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J Proteome Res. 2017 Apr 7;16(4):1483-1491. doi: 10.1021/acs.jproteome.6b00860. Epub 2017 Mar 16.

Urinary 1H Nuclear Magnetic Resonance Metabolomic Fingerprinting Reveals Biomarkers of Pulse Consumption Related to Energy-Metabolism Modulation in a Subcohort from the PREDIMED study.

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Biomarkers & Nutrimetabolomics Laboratory, Nutrition, Food Science and Gastronomy Department, XaRTA, INSA, Campus Torribera, Faculty of Pharmacy and Food Science, University of Barcelona , Barcelona 08028, Spain.
CIBER Fragilidad y Envejecimiento Saludable (CIBERFES), Instituto de Salud Carlos III , Barcelona 08028, Spain.
Department of Biological Sciences and Department of Computing Science, University of Alberta , Edmonton AB T6G 2E9, Canada.
Department of Internal Medicine, Hospital Clinic, Institut d'Investigacions Biomèdiques August Pi Sunyer (IDIBAPS) , Barcelona 08036, Spain.
CIBER OBN, The Spanish Biomedical Research Centre in Physiopathology of Obesity and Nutrition, Instituto de Salud Carlos III , Madrid 28029, Spain.
Department of Preventive Medicine and Public Health, University of Valencia , Valencia 46010, Spain.


Little is known about the metabolome fingerprint of pulse consumption. The study of robust and accurate biomarkers for pulse dietary assessment has great value for nutritional epidemiology regarding health benefits and their mechanisms. To characterize the fingerprinting of dietary pulses (chickpeas, lentils, and beans), spot urine samples from a subcohort from the PREDIMED study were stratified using a validated food frequency questionnaire. Urine samples of nonpulse consumers (≤4 g/day of pulse intake) and habitual pulse consumers (≥25 g/day of pulse intake) were analyzed using a 1H nuclear magnetic resonance (NMR) metabolomics approach combined with multi- and univariate data analysis. Pulse consumption showed differences through 16 metabolites coming from (i) choline metabolism, (ii) protein-related compounds, and (iii) energy metabolism (including lower urinary glucose). Stepwise logistic regression analysis was applied to design a combined model of pulse exposure, which resulted in glutamine, dimethylamine, and 3-methylhistidine. This model was evaluated by a receiver operating characteristic curve (AUC > 90% in both training and validation sets). The application of NMR-based metabolomics to reported pulse exposure highlighted new candidates for biomarkers of pulse consumption and the impact on energy metabolism, generating new hypotheses on energy modulation. Further intervention studies will confirm these findings.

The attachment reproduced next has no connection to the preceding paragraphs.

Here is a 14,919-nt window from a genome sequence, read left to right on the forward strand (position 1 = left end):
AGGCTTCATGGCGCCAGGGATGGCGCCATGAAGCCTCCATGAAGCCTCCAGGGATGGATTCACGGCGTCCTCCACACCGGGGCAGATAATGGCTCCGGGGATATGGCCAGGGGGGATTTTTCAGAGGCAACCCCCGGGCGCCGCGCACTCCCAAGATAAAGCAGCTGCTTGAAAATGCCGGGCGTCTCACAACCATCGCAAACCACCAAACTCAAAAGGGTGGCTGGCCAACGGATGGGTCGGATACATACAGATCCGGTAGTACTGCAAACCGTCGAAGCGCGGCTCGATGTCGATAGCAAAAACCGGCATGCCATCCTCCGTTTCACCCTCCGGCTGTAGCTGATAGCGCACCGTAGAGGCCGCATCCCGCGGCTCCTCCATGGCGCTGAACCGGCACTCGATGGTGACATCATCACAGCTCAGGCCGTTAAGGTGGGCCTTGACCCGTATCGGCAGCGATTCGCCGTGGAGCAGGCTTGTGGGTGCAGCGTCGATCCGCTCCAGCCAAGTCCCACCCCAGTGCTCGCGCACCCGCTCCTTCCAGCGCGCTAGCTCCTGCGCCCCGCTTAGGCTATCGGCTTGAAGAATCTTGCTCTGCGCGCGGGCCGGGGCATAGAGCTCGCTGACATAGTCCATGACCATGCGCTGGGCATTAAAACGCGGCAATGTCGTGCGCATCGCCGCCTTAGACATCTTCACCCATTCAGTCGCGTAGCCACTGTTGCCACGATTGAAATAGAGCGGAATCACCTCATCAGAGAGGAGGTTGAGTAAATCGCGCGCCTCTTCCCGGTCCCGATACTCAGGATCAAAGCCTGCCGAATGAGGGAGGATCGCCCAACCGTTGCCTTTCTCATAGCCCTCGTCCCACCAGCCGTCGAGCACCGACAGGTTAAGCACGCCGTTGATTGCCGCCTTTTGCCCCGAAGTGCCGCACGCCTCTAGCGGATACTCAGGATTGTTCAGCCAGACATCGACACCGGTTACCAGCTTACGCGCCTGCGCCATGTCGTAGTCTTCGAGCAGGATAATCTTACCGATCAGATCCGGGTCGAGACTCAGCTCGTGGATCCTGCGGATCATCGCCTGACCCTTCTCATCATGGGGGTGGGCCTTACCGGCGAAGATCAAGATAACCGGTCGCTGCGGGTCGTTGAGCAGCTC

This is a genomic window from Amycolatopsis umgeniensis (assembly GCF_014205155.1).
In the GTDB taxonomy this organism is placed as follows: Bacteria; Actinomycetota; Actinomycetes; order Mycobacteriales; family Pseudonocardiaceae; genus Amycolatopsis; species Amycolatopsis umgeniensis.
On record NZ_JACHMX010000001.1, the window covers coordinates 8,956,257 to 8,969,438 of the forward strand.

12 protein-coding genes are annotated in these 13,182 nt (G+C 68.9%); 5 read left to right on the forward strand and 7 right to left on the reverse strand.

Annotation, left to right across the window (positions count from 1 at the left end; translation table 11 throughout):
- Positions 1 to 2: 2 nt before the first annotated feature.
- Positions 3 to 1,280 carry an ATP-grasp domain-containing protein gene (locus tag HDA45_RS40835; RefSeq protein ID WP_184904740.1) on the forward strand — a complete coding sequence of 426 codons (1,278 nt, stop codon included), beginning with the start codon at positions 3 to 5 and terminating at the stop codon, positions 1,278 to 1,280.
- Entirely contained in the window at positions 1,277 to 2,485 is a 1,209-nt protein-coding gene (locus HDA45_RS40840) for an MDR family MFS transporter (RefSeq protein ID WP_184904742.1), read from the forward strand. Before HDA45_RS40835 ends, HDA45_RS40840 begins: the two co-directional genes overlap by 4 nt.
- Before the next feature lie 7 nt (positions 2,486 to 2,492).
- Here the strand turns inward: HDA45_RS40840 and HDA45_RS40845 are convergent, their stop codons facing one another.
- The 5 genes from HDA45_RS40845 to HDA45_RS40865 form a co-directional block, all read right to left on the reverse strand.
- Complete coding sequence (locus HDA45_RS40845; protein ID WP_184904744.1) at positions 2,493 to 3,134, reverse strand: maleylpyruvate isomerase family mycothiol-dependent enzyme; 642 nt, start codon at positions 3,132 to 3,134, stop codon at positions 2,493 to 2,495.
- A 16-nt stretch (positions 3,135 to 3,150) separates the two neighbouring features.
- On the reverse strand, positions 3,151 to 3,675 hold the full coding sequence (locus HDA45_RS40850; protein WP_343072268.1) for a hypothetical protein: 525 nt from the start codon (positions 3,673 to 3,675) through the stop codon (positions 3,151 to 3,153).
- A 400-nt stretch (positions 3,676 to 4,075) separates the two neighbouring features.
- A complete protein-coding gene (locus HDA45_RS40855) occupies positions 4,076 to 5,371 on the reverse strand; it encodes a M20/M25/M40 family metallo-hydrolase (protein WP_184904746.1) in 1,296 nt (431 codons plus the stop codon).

NMR; ROC curve; biomarkers; choline metabolism; energy; legumes; metabolomics; pulses

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